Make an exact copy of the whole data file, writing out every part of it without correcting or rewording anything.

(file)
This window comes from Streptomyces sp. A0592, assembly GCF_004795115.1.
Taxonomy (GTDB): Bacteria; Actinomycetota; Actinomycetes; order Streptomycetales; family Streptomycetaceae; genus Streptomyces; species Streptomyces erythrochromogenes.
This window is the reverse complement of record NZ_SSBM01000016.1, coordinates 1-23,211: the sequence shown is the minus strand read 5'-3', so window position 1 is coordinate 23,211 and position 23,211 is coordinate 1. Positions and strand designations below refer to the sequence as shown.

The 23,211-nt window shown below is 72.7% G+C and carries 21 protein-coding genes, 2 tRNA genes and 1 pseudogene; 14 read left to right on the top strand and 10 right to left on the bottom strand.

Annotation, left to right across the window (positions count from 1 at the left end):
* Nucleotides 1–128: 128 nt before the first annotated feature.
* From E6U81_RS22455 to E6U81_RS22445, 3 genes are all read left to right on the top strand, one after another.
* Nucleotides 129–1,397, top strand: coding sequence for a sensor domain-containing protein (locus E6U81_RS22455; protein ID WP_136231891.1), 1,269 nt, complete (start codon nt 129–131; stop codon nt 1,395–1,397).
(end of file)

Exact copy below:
This window comes from Streptomyces sp. A0592, assembly GCF_004795115.1.
Taxonomy (GTDB): Bacteria; Actinomycetota; Actinomycetes; order Streptomycetales; family Streptomycetaceae; genus Streptomyces; species Streptomyces erythrochromogenes.
This window is the reverse complement of record NZ_SSBM01000016.1, coordinates 1-23,211: the sequence shown is the minus strand read 5'-3', so window position 1 is coordinate 23,211 and position 23,211 is coordinate 1. Positions and strand designations below refer to the sequence as shown.

The 23,211-nt window shown below is 72.7% G+C and carries 21 protein-coding genes, 2 tRNA genes and 1 pseudogene; 14 read left to right on the top strand and 10 right to left on the bottom strand.

Annotation, left to right across the window (positions count from 1 at the left end):
* Nucleotides 1–128: 128 nt before the first annotated feature.
* From E6U81_RS22455 to E6U81_RS22445, 3 genes are all read left to right on the top strand, one after another.
* Nucleotides 129–1,397, top strand: coding sequence for a sensor domain-containing protein (locus E6U81_RS22455; protein ID WP_136231891.1), 1,269 nt, complete (start codon nt 129–131; stop codon nt 1,395–1,397).